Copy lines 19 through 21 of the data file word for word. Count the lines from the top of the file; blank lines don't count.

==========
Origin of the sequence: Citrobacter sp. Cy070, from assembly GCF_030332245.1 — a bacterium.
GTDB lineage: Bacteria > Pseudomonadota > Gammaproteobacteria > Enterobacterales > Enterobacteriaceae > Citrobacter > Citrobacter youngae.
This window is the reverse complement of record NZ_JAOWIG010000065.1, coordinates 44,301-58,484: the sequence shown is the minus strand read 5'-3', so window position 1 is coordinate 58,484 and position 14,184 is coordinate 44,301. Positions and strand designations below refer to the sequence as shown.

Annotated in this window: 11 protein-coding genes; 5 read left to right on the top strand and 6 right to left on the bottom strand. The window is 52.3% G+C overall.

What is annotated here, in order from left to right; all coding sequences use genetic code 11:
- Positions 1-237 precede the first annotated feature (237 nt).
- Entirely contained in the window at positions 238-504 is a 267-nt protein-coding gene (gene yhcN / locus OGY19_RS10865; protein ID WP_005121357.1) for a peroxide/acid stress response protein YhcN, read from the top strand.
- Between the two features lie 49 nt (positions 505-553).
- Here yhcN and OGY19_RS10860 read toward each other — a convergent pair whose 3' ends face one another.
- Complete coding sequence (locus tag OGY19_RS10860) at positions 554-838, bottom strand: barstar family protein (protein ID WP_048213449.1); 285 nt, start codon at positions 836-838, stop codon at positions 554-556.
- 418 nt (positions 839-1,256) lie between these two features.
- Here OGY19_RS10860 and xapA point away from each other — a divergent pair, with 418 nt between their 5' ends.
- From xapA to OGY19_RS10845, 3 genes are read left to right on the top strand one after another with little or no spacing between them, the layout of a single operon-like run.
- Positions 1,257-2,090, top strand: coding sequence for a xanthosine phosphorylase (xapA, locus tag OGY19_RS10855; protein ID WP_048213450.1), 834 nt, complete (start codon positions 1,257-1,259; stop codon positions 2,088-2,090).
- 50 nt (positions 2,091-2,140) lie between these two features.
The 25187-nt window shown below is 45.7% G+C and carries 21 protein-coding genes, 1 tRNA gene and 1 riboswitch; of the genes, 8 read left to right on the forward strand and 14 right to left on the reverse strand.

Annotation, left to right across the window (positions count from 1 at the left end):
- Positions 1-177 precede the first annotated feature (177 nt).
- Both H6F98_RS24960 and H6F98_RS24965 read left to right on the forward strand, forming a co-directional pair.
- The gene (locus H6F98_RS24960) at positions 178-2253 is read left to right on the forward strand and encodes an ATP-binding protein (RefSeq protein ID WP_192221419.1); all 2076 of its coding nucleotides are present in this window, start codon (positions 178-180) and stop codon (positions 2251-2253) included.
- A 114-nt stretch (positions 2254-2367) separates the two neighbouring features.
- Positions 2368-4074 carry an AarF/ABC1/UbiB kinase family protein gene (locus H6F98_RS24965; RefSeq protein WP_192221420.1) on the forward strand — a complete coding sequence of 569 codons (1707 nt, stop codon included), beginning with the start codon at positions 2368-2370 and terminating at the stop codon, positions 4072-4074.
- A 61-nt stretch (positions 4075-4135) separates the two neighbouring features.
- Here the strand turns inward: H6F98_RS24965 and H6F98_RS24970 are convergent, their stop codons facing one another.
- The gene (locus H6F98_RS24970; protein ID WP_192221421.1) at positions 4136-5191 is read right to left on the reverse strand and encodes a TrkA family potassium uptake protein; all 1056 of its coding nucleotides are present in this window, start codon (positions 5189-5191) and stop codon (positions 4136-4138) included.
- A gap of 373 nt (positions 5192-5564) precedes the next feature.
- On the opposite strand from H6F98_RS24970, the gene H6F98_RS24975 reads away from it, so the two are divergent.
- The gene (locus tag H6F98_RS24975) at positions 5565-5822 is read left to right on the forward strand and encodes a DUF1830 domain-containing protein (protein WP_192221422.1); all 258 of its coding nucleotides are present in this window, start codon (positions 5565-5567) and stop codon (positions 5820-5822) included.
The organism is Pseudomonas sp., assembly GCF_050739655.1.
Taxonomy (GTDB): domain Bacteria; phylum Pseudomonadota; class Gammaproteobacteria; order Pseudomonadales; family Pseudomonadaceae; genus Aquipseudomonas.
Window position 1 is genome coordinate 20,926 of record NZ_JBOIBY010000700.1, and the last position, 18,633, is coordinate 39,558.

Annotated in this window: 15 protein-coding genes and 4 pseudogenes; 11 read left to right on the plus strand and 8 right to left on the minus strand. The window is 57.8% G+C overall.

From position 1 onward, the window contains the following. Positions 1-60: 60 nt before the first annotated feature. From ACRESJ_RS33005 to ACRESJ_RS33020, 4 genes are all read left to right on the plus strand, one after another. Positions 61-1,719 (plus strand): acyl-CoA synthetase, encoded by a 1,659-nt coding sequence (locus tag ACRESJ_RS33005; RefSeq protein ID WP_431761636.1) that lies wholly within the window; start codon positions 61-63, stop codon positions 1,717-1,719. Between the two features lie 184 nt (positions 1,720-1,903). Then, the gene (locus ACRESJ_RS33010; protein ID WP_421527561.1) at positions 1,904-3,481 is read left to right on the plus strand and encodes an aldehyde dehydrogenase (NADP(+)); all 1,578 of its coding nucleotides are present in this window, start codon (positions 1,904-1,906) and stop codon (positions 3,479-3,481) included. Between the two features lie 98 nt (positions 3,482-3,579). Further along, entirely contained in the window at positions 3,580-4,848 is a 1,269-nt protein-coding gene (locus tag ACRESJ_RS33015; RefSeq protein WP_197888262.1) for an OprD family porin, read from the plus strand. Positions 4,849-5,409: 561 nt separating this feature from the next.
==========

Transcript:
- Both H6F98_RS24960 and H6F98_RS24965 read left to right on the forward strand, forming a co-directional pair.
- The gene (locus H6F98_RS24960) at positions 178-2253 is read left to right on the forward strand and encodes an ATP-binding protein (RefSeq protein ID WP_192221419.1); all 2076 of its coding nucleotides are present in this window, start codon (positions 178-180) and stop codon (positions 2251-2253) included.
- A 114-nt stretch (positions 2254-2367) separates the two neighbouring features.